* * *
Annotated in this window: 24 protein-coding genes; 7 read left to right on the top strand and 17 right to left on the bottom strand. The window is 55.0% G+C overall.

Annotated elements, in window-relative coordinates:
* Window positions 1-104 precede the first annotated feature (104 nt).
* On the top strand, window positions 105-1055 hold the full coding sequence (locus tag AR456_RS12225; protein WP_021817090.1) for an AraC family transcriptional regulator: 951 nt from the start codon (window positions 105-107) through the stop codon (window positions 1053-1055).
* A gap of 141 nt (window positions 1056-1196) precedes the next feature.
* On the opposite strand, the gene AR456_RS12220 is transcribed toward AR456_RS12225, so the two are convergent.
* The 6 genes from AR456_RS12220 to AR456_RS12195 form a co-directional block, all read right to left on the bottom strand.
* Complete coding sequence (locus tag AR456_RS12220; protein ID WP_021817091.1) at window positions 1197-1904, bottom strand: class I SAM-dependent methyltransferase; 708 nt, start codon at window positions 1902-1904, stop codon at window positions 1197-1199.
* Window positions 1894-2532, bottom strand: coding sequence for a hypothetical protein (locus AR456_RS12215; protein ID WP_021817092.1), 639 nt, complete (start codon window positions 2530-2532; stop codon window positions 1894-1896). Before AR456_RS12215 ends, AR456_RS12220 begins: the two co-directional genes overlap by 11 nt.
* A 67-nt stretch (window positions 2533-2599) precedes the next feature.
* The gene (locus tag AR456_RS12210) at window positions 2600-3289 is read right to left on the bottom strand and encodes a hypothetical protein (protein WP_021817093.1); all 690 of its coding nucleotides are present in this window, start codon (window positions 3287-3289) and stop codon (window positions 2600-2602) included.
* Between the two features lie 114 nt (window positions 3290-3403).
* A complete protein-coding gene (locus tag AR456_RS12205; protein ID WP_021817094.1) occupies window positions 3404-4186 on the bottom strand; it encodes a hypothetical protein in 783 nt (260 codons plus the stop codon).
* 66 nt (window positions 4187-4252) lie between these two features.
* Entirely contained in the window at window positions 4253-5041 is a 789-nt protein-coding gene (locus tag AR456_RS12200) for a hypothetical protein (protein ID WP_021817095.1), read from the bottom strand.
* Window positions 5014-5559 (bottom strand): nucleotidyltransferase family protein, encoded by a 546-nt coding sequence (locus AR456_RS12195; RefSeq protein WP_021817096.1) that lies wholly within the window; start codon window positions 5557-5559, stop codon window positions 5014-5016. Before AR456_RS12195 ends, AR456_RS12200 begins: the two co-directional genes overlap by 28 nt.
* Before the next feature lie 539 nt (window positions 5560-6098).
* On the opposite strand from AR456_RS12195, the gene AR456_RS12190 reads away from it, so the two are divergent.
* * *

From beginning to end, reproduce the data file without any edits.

Annotated in this window: 24 protein-coding genes; 7 read left to right on the top strand and 17 right to left on the bottom strand. The window is 55.0% G+C overall.

Annotated elements, in window-relative coordinates:
* Window positions 1-104 precede the first annotated feature (104 nt).
* On the top strand, window positions 105-1055 hold the full coding sequence (locus tag AR456_RS12225; protein WP_021817090.1) for an AraC family transcriptional regulator: 951 nt from the start codon (window positions 105-107) through the stop codon (window positions 1053-1055).
* A gap of 141 nt (window positions 1056-1196) precedes the next feature.
* On the opposite strand, the gene AR456_RS12220 is transcribed toward AR456_RS12225, so the two are convergent.
* The 6 genes from AR456_RS12220 to AR456_RS12195 form a co-directional block, all read right to left on the bottom strand.
* Complete coding sequence (locus tag AR456_RS12220; protein ID WP_021817091.1) at window positions 1197-1904, bottom strand: class I SAM-dependent methyltransferase; 708 nt, start codon at window positions 1902-1904, stop codon at window positions 1197-1199.
* Window positions 1894-2532, bottom strand: coding sequence for a hypothetical protein (locus AR456_RS12215; protein ID WP_021817092.1), 639 nt, complete (start codon window positions 2530-2532; stop codon window positions 1894-1896). Before AR456_RS12215 ends, AR456_RS12220 begins: the two co-directional genes overlap by 11 nt.
* A 67-nt stretch (window positions 2533-2599) precedes the next feature.
* The gene (locus tag AR456_RS12210) at window positions 2600-3289 is read right to left on the bottom strand and encodes a hypothetical protein (protein WP_021817093.1); all 690 of its coding nucleotides are present in this window, start codon (window positions 3287-3289) and stop codon (window positions 2600-2602) included.
* Between the two features lie 114 nt (window positions 3290-3403).
* A complete protein-coding gene (locus tag AR456_RS12205; protein ID WP_021817094.1) occupies window positions 3404-4186 on the bottom strand; it encodes a hypothetical protein in 783 nt (260 codons plus the stop codon).
* 66 nt (window positions 4187-4252) lie between these two features.
* Entirely contained in the window at window positions 4253-5041 is a 789-nt protein-coding gene (locus tag AR456_RS12200) for a hypothetical protein (protein ID WP_021817095.1), read from the bottom strand.
* Window positions 5014-5559 (bottom strand): nucleotidyltransferase family protein, encoded by a 546-nt coding sequence (locus AR456_RS12195; RefSeq protein WP_021817096.1) that lies wholly within the window; start codon window positions 5557-5559, stop codon window positions 5014-5016. Before AR456_RS12195 ends, AR456_RS12200 begins: the two co-directional genes overlap by 28 nt.
* Before the next feature lie 539 nt (window positions 5560-6098).
* On the opposite strand from AR456_RS12195, the gene AR456_RS12190 reads away from it, so the two are divergent.